The first stage ends tomorrow, with Israelis and Palestinians taking initial security measures to restore calm in the West Bank and Gaza Strip after nearly nine months of fighting that has claimed the lives of some 600 people, most of them Palestinians.
During the second stage, a five-day period, Israel is to lift its siege over the West Bank and Gaza and allow Palestinian workers to get back to their jobs in Israel. In response, Palestinians are required to collect illegal weapons from guerrillas and reactivate security cooperation between officers on both sides.
A further "cooling off" period will last six weeks and only then will the two sides will be required to begin the political measures spelled out in the Mitchell report, including a freeze on Israeli settlement expansion in the West Bank and Gaza — something Palestinians have been demanding for months.
Even then, according to the Israelis, if the cease-fire is violated the cooling-off clock begins anew.
Palestinians poignantly refused to sign the Tenet agreement even as they announced early Tuesday that they had accepted it.
Information Minister Yasser Abed Rabbo said Palestinians viewed Mr. Tenets document as a "working plan" and would only sign a broader deal that includes political incentives.
Other Palestinians said Mr. Arafat would not arrest Islamic militants despite a clause in the agreement that said he must "apprehend, question, and incarcerate terrorists in the West Bank and Gaza."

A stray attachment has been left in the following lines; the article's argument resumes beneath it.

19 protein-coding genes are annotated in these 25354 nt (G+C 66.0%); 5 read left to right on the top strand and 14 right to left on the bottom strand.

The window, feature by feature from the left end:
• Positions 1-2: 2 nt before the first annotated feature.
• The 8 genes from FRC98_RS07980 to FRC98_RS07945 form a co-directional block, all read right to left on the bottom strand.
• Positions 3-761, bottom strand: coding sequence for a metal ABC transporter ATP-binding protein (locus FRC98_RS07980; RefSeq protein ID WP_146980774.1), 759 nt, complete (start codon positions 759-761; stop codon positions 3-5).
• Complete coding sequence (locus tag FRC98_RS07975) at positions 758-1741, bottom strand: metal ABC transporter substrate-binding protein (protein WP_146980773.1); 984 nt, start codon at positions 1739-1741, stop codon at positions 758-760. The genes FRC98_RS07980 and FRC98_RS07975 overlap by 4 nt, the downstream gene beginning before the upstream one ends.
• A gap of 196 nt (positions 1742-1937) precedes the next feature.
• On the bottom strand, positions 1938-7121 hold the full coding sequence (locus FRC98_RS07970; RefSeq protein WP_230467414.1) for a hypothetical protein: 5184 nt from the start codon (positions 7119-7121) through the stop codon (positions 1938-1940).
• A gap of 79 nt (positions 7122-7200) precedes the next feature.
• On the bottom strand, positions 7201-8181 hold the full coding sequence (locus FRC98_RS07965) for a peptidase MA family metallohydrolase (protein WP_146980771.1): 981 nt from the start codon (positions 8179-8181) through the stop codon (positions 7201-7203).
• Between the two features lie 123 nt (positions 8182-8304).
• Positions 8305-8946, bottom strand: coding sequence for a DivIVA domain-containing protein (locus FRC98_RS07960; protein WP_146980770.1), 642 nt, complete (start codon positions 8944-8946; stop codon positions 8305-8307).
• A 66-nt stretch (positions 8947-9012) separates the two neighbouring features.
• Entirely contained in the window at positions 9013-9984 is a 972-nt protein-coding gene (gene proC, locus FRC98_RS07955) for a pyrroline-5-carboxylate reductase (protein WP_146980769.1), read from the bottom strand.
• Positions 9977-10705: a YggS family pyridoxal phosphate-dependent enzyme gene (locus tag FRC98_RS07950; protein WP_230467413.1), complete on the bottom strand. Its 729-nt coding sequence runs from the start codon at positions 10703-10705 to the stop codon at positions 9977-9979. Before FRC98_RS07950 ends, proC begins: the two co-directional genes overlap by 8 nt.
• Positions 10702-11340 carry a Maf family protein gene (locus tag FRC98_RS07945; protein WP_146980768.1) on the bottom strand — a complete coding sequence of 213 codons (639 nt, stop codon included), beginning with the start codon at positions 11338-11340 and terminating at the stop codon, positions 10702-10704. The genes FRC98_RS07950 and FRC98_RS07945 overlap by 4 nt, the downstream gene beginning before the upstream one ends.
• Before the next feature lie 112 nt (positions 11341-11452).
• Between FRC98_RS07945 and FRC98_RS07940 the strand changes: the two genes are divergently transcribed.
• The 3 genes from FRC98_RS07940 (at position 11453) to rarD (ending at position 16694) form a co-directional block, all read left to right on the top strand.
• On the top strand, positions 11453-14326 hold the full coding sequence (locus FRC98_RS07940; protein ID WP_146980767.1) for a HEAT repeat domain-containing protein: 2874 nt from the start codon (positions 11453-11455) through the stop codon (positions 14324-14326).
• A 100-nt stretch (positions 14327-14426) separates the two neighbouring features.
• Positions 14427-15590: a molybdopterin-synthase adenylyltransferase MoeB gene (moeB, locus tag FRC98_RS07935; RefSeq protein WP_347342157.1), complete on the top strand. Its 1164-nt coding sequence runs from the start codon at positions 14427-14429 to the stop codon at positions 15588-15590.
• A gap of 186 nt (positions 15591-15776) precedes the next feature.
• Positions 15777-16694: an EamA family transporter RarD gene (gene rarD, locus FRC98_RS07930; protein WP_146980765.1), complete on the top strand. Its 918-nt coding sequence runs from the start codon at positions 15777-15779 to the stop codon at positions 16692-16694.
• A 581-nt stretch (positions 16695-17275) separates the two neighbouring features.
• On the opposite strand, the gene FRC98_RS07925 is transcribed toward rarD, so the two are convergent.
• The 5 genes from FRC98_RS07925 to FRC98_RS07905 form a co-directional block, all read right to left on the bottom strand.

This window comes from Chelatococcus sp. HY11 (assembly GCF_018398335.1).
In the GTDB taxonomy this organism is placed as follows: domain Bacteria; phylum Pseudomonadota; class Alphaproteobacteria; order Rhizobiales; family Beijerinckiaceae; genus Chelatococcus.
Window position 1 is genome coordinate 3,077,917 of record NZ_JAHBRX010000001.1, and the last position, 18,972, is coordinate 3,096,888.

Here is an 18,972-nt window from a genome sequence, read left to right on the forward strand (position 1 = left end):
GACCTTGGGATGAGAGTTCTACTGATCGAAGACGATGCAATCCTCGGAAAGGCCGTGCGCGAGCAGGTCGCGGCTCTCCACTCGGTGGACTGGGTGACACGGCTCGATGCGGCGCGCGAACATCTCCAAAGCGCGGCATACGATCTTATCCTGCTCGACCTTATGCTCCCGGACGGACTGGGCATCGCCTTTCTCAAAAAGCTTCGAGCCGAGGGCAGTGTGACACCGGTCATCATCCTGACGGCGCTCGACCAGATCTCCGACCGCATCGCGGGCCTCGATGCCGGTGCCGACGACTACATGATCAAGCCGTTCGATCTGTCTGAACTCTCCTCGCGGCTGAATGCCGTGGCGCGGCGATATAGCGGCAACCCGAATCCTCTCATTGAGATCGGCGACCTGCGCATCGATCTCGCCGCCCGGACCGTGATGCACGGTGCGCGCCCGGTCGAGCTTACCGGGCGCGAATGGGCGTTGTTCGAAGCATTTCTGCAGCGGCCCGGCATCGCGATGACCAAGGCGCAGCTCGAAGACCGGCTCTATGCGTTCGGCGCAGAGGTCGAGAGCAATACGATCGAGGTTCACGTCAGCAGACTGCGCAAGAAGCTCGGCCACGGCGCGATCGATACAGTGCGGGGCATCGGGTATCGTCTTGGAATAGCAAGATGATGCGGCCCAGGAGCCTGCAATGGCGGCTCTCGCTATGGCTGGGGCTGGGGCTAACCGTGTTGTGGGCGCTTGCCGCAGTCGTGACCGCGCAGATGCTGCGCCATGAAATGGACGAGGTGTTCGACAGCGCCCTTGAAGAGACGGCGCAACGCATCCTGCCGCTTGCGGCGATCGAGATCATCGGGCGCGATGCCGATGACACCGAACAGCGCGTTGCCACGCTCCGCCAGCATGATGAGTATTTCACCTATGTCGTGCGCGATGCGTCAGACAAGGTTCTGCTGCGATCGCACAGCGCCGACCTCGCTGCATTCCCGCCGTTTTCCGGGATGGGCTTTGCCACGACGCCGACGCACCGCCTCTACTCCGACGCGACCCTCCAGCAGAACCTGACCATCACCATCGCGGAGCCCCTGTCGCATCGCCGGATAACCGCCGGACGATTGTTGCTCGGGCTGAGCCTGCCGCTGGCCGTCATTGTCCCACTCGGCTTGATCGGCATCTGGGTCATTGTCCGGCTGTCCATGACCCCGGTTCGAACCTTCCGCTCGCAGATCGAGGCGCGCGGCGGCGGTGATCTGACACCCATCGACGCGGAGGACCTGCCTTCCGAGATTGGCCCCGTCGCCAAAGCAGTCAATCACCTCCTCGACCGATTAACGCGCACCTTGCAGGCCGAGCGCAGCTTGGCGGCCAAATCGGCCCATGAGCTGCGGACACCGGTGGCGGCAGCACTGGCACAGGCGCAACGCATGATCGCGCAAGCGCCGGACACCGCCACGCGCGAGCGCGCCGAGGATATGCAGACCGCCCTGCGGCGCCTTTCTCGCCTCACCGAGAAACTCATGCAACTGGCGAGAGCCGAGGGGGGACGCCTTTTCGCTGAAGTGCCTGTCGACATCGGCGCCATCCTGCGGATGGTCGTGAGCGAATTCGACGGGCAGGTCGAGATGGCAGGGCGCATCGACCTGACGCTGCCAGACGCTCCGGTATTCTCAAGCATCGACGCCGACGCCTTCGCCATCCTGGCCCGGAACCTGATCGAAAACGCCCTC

A spokesman for Israeli Prime Minister Ariel Sharon said in the first stage Palestinians must round up a few dozen militants whom Israel describes as "ticking bombs."
"These are the leaders who coordinate the attacks, or the bombers themselves," said the spokesman, Raanan Gissin, referring to militants from Hamas and the Islamic Jihad, groups that have killed scores of Israelis in suicide attacks.
Hamas said yesterday it would not honor the cease-fire, and Islamic Jihad condemned the agreement as a "dangerous disappointment" for Palestinians that could "waste all their sacrifices and the blood of hundreds of martyrs."
With the situation between Israelis and Palestinians still volatile, one suicide bombing by Hamas or Islamic Jihad might be enough to wreck the the agreed-upon cease-fire.
But Mr. Hourani, the Palestinian analyst, said the groups would probably give Mr. Arafat time for diplomacy.
"I think theyll wait a few weeks to let him show the Americans and the Europeans that hes serious about the agreement," he said.
Mr. Hourani said Mr. Arafat was pressured into accepting the deal by not only the United States and the European Union but Arab states as well. He said the Egyptians phoned the Palestinian leader three times during his make-or-break meeting with Mr. Tenet early Tuesday to press him to accept the American plan.
A more minor point in the agreement that Palestinians say they will not uphold calls for maintaining buffer zones between Israeli and Palestinian troops that will be off limits to protesters.
Palestinians said the zones, which would encroach 1,650 feet into their territory, amounted to Israeli reoccupation of parts of the West Bank and Gaza.